Scientists have been astonished to discover that a whale believed to be confined to the southern hemisphere once lived off the coast of Japan and Italy.
Considered one of the most mysterious living species of whale, the pygmy right whale (Caperea marginata) is now only found in the Southern Ocean, around southern Australia, New Zealand and South America.
But fossils of pygmy right whales have just been identified in the Northern Hemisphere in Okinawa (Japan) and Sicily (Italy).
These unexpected discoveries, published today in the prestigious scientific journal Current Biology, suggest a significant chapter in this whales evolutionary history took place in the Northern Hemisphere, and points to the potentially huge impact climate change could have on todays whales.
The discovery has been made by an international team of palaeontologists from three continents including Dr Erich Fitzgerald, Senior Curator of Vertebrate Palaeontology at Museums Victoria
and Dr Felix Marx, Research Associate at Museums Victoria and Monash University.
As Dr. Erich Fitzgerald said that discovery was important because of its environmental implications:
These findings are the first to show that pygmy right whales as endemic to southern waters as koalas are to Australia had ancient relatives in the Northern Hemisphere. They provide new insights into how climate change has profoundly impacted the distribution of whales throughout the Earths oceans over millennia, and also point to how living species may be impacted by climate change, now with an added human dimension, in the future.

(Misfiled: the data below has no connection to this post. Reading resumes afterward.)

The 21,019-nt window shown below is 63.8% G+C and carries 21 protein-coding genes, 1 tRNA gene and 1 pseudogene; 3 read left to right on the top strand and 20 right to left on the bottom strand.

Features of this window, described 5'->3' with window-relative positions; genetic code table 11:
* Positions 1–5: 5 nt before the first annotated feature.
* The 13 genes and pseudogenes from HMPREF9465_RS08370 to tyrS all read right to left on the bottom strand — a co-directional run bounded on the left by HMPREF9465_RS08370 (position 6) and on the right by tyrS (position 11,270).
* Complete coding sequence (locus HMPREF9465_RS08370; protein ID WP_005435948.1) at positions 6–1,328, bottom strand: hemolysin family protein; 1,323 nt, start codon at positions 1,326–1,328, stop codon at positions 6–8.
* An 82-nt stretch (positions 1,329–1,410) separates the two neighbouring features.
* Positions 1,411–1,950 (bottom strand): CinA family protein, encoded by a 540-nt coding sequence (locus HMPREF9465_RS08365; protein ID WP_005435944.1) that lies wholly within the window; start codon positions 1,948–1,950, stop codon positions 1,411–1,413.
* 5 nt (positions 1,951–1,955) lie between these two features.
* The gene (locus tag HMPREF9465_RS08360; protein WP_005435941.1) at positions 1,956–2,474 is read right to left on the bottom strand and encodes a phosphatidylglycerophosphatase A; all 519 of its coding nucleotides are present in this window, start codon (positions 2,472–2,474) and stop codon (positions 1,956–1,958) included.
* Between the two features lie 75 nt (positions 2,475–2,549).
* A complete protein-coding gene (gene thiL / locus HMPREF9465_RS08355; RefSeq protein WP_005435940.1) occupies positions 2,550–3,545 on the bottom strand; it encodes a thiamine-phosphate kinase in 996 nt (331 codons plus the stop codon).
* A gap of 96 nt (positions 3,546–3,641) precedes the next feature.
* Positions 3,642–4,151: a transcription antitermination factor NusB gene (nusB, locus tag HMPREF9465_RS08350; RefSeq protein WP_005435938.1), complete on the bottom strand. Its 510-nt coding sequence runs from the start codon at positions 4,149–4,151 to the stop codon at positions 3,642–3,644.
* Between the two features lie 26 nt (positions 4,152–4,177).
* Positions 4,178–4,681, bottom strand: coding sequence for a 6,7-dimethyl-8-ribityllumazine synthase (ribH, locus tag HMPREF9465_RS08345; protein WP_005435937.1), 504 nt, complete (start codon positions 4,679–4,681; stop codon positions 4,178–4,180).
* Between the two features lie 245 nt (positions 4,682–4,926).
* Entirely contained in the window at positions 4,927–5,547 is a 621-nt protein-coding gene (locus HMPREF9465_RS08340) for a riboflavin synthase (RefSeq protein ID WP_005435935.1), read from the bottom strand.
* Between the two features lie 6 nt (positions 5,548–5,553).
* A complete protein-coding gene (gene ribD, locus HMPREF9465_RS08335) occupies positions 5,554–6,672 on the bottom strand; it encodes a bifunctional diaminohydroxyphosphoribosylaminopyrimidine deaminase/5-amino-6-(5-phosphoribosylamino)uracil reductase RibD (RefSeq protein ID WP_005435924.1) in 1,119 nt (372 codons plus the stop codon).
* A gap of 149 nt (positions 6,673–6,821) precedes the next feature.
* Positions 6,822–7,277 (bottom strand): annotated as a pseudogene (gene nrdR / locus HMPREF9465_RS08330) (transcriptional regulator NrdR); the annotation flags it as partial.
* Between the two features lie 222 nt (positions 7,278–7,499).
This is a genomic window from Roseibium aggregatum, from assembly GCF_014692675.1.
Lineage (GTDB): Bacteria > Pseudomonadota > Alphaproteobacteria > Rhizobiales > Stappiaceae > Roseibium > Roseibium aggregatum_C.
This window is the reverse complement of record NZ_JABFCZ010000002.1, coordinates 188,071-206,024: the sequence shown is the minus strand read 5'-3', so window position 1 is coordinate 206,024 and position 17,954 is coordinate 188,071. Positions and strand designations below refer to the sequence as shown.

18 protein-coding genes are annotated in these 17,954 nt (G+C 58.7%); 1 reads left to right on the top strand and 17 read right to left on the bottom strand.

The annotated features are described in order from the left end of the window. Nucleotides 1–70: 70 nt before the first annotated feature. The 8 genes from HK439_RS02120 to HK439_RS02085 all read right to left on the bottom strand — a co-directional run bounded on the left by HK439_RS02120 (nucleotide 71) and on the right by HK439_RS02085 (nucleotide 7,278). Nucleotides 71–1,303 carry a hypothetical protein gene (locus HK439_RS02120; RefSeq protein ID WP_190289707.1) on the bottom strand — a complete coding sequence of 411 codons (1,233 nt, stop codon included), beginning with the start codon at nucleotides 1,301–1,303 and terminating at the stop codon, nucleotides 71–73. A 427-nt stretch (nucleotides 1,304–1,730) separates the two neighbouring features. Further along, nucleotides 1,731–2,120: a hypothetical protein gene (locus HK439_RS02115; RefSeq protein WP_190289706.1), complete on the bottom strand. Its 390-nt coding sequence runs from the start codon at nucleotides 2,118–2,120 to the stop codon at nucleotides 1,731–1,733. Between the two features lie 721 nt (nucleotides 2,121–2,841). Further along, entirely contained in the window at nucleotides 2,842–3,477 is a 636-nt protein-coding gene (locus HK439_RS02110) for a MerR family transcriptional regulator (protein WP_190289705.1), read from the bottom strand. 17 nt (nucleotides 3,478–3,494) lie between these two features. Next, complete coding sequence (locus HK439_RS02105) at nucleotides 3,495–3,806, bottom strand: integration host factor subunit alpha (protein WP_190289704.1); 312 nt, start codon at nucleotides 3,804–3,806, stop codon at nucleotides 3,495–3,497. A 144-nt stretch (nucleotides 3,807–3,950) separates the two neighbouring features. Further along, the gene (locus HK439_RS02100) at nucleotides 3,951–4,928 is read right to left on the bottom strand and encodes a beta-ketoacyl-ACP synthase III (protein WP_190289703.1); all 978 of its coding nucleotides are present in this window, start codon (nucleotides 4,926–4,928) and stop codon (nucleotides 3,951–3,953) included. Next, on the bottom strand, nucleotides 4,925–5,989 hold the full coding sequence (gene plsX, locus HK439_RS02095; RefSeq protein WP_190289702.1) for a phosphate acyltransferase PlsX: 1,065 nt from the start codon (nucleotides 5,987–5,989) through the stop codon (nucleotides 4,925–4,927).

The pygmy right whale is the most bizarre living whale species it is the smallest, it has strange overlapping ribs not seen in other marine mammals, and virtually nothing is known about its biology and behaviour. In effect, its the platypus of whales.
What we do know about its evolution has been garnered from a handful of just three fossils - including one in Museums Victorias collection which are between 3 and 8 million years older than these.
The Japanese fossil, consisting of part of a skull, is between 500,000 and 1 million years old, while the Italian fossil, an ear bone, is between 1.7 and 1.9 million years old. The anatomy of these fossils is so similar to bones of the living pygmy right whale it suggests they could be the same species.
So what caused the pygmy right whale to migrate north?
The finding suggests that global cooling during the Pleistocene (The geological epoch which lasted from 2.6 million to 12,000 years ago and saw a period of repeated glaciations, commonly known as the Ice Age), which saw the growth of vast polar ice sheets in both hemispheres, forced pygmy right whales north and eventually helped them to spread across the equator. Then, as the glaciers naturally receded over millennia, the habitat of pygmy right whales once again shifted southwards, to where they live today. Warming of the climate made the equator increasingly difficult to cross, so remaining pygmy right whales in the Northern Hemisphere eventually became extinct.
Dr Felix Marx added that this points to the potential huge impact of ongoing climate change on todays whales, The natural changes to the Earths climate, now has an added human element, that may drive a reorganization of the current dispersal of whales and marine mammals. For example, a warmer world may see the pygmy right whales driven further south towards the pole.
The finding also raises the possibility of fossils of other marine fauna, such as southern walruses and northern penguins, being found in the Northern Hemisphere. However, at the moment the true extent of such occurrences is obscured by the globally poor Pleistocene fossil record.
As Dr Erich Fitzgerald explains, this unexpected finding has created even more curiosity into the story of the pygmy right whale: These fossil finds out of left-field may be just the first step towards uncovering a much more expansive and complex evolutionary history for the pygmy right whale.
The paper Northern pygmy right whales highlight Quaternary marine mammal interchange is authored by an international team of scientists including Erich Fitzgerald and Felix Marx, and has been published in Current Biology.